The weather was dreadful, very foggy and damp with visibility on the roads was quite poor in places, so respect to the drivers and their companions most of whom have to sit in the open air all the way from London to Brighton, some 47 miles as the crow flies. What amazed me more was that a couple of hardy souls actually follow the Run (it must be stressed that the Run is NOT a race!) on vintage bicycles! One such person was a chap clad in tweeds (could he also be a Tweed Run participant I wonder – vintage bike run in London in April) on a Dursley Pedersen cycle. First produced in the 1890’s by Danish inventor Mickael Pedersen it is an unusual construction of a cantilever frame with a hammock style seat. Although it was never popular, it is still in production today made by Jesper Solling in Sweden.
Dursely Pedersen cycle
A second cyclist passed though, this time on a Penny Farthing. These well recognised machines were popular in America in the 19th and early 20th centuries where they were used for racing on the highways, spawning The League of American Wheelmen.
Penny Farthing rider passing through Crawley
This year there was a small group of “Invited Entrants” in the form of vintage coaches which ferried 40 listeners of the Chris Evans show on Radio 2 from London down to Brighton in vehicles driven by Chris Evans, Alex Jones and Ken Bruce with weather presenter Carol Kirkwood as a “clippie”. It was the suggestion of Ben Cussons, Chairman of the Veteran Car Club and Chris auctioned off places to raise money for Children In Need, raising £349,628. The buses displayed the livery of J W Lodge and Sons, trading as Lodge Coaches from High Easter in Essex, and the brilliant telephone number of “Good Easter 362”.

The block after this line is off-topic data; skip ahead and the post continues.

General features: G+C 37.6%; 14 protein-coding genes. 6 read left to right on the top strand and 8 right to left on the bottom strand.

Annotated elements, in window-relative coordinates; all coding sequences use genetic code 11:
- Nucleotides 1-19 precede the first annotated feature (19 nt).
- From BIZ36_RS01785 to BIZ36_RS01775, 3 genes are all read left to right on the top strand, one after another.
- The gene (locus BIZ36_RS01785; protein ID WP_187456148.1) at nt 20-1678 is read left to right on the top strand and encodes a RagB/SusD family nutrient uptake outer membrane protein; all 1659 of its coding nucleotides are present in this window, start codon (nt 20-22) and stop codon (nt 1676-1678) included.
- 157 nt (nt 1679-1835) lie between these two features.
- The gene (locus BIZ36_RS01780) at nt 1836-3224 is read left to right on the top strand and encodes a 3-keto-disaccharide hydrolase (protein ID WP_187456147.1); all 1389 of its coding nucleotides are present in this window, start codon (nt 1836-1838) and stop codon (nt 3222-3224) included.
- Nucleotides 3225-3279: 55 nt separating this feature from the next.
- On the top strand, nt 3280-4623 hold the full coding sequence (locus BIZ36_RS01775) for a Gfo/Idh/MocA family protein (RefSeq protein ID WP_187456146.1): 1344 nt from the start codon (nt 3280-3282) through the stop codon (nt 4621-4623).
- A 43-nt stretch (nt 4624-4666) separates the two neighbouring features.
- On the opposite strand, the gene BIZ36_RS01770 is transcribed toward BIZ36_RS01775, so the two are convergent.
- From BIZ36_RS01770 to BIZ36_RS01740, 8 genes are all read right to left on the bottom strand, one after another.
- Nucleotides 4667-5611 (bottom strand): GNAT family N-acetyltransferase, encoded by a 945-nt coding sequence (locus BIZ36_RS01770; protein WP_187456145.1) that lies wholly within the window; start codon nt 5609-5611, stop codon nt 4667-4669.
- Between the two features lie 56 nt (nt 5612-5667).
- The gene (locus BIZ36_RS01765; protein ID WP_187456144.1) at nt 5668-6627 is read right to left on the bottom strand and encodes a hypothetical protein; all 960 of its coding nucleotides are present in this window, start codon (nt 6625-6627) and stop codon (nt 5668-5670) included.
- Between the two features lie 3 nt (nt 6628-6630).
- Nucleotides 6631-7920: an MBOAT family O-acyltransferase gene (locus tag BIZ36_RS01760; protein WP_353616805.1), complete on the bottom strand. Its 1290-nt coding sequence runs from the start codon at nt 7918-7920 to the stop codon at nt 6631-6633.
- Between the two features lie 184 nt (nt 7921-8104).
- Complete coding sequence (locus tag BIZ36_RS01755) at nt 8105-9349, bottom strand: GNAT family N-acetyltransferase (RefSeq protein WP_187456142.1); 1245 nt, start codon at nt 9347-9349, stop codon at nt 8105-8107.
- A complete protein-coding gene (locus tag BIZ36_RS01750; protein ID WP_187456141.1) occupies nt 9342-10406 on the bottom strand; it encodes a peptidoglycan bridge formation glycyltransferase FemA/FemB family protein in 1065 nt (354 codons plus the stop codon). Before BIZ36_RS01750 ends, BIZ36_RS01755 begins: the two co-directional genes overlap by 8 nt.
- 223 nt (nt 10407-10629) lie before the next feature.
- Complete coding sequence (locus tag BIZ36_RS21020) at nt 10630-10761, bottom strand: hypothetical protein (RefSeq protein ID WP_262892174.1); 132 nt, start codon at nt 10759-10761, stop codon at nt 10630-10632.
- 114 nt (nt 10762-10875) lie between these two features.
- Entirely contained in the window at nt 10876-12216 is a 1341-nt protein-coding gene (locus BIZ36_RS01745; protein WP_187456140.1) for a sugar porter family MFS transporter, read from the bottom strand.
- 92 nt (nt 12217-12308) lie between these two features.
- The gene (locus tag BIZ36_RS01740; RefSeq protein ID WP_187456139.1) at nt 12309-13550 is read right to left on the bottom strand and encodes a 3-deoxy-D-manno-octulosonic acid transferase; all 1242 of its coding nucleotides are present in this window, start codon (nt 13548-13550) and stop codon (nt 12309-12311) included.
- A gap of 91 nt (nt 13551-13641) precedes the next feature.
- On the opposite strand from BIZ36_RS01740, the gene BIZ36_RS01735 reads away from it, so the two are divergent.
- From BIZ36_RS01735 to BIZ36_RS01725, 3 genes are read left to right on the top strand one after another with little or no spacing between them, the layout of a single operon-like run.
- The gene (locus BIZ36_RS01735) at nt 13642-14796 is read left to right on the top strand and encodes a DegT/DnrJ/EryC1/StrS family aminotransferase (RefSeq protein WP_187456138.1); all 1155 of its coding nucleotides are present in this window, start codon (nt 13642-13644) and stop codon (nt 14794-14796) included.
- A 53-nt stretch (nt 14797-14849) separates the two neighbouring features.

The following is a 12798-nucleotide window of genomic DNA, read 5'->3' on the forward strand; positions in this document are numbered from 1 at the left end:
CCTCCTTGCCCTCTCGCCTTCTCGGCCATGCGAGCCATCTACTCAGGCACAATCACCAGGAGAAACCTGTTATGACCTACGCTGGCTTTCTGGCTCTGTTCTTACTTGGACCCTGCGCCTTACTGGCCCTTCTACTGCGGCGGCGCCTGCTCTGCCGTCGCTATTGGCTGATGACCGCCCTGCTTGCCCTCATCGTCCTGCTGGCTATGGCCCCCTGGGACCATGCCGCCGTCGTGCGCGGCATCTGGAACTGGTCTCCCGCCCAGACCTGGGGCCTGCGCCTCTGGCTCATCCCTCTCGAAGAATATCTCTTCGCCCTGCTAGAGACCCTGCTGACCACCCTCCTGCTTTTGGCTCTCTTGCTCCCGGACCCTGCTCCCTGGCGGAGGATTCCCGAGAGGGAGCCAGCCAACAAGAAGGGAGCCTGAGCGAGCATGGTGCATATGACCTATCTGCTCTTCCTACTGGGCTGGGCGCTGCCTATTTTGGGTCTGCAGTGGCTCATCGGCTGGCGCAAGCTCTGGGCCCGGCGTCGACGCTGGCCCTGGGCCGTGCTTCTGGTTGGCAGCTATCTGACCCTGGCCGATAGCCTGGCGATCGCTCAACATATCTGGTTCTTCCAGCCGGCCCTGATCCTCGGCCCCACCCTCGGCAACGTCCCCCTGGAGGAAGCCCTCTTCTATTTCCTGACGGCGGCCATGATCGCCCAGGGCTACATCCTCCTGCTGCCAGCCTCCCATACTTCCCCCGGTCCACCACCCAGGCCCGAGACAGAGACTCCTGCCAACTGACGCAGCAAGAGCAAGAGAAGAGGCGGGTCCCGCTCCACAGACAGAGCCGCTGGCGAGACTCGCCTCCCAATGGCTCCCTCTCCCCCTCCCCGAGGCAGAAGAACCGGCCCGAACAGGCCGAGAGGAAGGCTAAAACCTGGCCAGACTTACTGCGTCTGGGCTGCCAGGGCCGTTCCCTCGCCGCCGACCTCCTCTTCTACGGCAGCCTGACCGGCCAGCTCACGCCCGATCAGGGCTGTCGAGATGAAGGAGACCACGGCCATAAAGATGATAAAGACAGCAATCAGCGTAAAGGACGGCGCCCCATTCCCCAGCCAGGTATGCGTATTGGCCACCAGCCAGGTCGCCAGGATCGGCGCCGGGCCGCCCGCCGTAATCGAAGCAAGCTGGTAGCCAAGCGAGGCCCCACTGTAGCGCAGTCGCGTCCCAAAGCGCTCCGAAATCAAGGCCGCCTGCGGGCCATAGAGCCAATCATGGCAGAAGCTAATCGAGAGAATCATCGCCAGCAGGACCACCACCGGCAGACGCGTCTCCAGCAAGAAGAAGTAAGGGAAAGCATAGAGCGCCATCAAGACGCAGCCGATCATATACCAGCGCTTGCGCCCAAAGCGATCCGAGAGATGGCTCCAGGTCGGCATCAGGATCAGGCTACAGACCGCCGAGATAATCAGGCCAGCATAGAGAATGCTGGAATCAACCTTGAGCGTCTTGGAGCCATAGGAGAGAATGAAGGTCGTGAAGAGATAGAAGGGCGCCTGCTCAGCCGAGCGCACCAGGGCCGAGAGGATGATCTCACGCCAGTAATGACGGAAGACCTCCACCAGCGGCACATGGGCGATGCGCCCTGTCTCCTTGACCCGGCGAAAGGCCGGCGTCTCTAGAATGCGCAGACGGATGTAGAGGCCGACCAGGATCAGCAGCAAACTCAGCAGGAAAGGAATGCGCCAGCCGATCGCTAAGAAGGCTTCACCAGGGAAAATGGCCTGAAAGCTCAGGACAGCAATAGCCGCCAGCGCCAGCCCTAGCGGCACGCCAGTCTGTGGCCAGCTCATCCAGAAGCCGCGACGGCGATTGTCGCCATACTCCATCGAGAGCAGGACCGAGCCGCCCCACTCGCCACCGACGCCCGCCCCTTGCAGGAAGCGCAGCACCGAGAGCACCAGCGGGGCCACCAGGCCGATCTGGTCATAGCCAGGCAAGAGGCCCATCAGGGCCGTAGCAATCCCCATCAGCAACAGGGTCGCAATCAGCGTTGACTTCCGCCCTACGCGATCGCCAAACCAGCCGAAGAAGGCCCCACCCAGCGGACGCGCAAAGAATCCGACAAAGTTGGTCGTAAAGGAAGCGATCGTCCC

Vintage coach driven by Ken Bruce
Vintage coach driven by Chris Evans
Many of the earliest vehicles look very similar, probably due to being modelled on horse-drawn vehicles. There were a couple of more unusual entries such as the De Dion Bouton Tricycle
De Dion Bouton tricycle c1898. single cylinder 1.75hp (this has a sort of Steam Punk look I think!)
One of several early vehicle designs which has the passenger sitting in front of the driver, possibly acting as a sort of living air bag!
A small selection of some of the lovely old cars taking part in the 2015 London to Brighton Run
It was an interesting way to spend part of a Sunday morning albeit chilly, damp and foggy. I apologise for the quality of photos – that’s how foggy it was. I think one thing that was a little disappointing, particularly with the recent rise in an interest in all things Vintage, was the very small amount of people who took the trouble to dress the part. I know it was cold, but overcoats and chunky chequered car rugs would have been the order of the day, and most appropriate, as would hats. It seems to me a bit of a shame to have such a fabulous old car and then drive on an event like this in a North Face jacket and Thinsulate fleece. On the Tweed Run cycle event everyone wears tweed and it looks incredible. So come on VCC, get your members to up their game and dress the part, it’s fun – and I seem to remember that participants used to dress up for previous Runs.
The Royal Automobile Club and Veteran Car Club (Great Britain), Bonhams London to Brighton Veteran Car Run is held annually on the first Sunday in November. (http://www.vccofgb.co.uk/).